Now my identity was not only that of a mother-to-be, but also an infertility success story. As my due date loomed, I had another identity to choose. What kind of mother would I be? I had planned on having a natural birth and breastfeeding but I was hardly an earthy crunchy Mother Earth Mama. Cloth diaper? Sounded great in theory, just not so much in practice. Puree my own baby food? People have trusted Gerber for years, that’s good enough for me. I did have my natural birth and did breastfeed for 13 months but I could hardly be an advocate. My personal motto involves a shrug and a halfhearted “Eh, to each his own.”

A zen “let nature be your guide” Mom? My sanity comes with a $25 copay.

A crafty, DIY, cherish and display every one of my son’s creations Mom? Maybe… if I wasn’t a year behind on his scrapbook.

Maybe I could fake an accent and become a cool British Mom. “Mom. Dave’s Mom.” Aww, forget it; I don’t think anyone wants to drink breast milk shaken or stirred.

Two years into my motherhood tenure and I find myself looking forward to my son’s future sporting events and school fundraisers because maybe I’ll find my identity there. Or maybe I have more time than I think I do to figure it all out. Since 30 is the 20 and all, maybe I’ll start telling people I’m 22 instead of 32… although I do think society would frown on a 22 year old celebrating their tenth wedding anniversary with a two year old on their hip.

Tuesday, March 13, 2012

Tuning Out

Considering I am a highly critical analytical person, this is probably just the first in a series of posts crafted to call your attention to the lazy songwriting that America has allowed to slip through its discretionary cracks into mainstream culture.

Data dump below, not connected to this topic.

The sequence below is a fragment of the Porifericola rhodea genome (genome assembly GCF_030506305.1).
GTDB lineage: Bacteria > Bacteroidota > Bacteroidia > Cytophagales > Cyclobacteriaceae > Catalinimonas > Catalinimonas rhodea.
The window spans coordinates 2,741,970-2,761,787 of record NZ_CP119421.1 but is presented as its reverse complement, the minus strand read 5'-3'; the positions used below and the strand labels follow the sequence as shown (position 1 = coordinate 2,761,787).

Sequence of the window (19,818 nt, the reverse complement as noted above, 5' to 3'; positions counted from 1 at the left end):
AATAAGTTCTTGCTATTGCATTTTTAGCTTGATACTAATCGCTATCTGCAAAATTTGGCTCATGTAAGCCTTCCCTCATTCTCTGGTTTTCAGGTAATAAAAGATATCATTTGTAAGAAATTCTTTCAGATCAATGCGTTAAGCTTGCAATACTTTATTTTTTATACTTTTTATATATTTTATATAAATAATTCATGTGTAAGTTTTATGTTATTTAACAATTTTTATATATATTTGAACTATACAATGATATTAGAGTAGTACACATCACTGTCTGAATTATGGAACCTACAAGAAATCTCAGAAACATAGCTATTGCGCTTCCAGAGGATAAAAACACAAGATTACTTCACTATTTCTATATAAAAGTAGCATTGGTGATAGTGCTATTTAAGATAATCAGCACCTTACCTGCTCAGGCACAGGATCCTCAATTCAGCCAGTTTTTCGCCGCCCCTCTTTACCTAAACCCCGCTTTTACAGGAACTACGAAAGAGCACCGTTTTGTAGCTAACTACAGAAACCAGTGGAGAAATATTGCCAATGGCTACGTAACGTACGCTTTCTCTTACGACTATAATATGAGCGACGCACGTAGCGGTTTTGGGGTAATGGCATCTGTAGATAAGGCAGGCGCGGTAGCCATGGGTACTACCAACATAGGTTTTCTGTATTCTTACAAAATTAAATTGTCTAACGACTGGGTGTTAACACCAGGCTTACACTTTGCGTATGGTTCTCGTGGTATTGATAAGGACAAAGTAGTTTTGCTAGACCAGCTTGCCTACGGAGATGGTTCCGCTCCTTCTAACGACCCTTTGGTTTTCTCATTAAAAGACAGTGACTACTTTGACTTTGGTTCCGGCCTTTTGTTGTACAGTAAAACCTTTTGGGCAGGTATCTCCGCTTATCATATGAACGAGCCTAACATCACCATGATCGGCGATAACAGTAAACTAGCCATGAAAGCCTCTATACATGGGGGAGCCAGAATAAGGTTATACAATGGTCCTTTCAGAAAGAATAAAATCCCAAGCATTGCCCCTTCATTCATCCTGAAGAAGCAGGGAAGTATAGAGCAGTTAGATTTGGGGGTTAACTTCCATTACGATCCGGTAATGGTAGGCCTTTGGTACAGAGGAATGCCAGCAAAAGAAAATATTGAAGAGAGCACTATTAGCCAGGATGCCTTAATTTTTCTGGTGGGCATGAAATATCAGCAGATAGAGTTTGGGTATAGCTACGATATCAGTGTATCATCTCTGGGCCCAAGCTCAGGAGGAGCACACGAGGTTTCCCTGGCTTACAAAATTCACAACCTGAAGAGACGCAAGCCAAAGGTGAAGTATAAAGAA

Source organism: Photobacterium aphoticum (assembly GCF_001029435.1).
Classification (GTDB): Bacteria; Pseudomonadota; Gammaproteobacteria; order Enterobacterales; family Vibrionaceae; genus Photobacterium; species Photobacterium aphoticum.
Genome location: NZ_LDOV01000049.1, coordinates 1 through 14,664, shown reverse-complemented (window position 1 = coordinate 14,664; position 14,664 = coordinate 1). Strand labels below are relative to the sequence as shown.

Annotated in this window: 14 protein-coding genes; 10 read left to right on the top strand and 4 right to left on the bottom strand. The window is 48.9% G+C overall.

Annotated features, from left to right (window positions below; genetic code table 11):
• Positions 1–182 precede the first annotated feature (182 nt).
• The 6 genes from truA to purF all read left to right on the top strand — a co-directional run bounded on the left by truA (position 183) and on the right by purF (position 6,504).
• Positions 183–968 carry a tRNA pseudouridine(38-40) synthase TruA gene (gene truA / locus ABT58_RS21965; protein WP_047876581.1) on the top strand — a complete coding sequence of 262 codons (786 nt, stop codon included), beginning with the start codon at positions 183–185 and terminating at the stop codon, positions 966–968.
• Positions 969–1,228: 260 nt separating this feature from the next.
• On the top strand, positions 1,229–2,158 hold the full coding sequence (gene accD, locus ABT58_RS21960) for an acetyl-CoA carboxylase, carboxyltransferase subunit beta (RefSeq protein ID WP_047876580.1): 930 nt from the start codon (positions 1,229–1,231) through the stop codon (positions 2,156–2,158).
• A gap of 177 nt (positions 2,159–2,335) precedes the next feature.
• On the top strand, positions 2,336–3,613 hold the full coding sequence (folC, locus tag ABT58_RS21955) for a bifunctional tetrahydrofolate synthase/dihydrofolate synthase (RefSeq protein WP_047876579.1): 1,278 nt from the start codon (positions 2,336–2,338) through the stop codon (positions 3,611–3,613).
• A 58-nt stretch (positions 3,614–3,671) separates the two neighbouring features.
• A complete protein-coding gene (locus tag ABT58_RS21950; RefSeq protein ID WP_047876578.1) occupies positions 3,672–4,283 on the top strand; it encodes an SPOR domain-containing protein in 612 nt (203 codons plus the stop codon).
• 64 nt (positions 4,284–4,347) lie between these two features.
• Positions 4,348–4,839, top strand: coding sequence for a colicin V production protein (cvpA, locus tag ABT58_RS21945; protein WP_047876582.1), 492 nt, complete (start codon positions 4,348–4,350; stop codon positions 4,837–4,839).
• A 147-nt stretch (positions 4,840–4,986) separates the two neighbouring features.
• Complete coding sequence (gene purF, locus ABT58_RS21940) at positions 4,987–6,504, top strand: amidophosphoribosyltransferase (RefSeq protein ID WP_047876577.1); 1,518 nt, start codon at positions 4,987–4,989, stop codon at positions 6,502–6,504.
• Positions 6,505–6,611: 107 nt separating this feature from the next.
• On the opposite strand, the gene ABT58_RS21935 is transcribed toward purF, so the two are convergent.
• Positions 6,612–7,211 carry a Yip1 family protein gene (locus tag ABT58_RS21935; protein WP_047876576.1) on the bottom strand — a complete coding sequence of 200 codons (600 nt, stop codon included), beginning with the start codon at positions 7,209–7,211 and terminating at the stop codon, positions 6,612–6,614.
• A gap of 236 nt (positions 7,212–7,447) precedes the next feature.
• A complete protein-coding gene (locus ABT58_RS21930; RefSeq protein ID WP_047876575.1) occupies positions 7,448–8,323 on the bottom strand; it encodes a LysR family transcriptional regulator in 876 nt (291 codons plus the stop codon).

What has our world become, when Rush Limbaugh can’t call women whores and demand that they have sex for his viewing pleasure, yet we allow lyrics like this to rise to the top of the Top 40 Billboard charts, without consequence?

Song: Jesse’s Girl
Artist: Rick Springfield

You know, I feel so dirty when they start talking cute.
l wanna tell her that I love her but the point is probably moot.

Hmmmmm. Let’s write down all the words that rhyme with “cute.”  I find it very hard to believe that none of your options were better than “moot” but in any case, that’s certainly a list I’d like to see.  I’d also like to take bets on how many hours you spent brainstorming until you broke down and asked your grandmother for help.

Song: All My Life
Artist: K-Ci and JoJo

Close to me you’re like my mother,
Close to me you’re like my father,
Close to me you’re like my sister,
Close to me you’re like my brother.

Alright, alright, alright. Cousin, stepson, drunk Uncle Bobby. We’re close. I get it.

Song: Ni**as in Paris
Artist: Jay-Z & Kanye West

She said, “Ye, can we get married at the mall?”
I said, “Look, you need to crawl before you ball.”

Please give me the name of any one person who considers getting married at the mall “ballin’.” Maybe it’s just me, but the thought of getting married at the mall conjures up some negative imagery. Namely, a wedding dress tarnished by unfortunate brown skid marks left by a rogue piece of burbon chicken from China Wok.

Song: Shut It Down
Artist: Drake

Yeah, baby, you finer than your fine cousin,
And your cousin fine, but she don’t have my heart beatin’ in double time.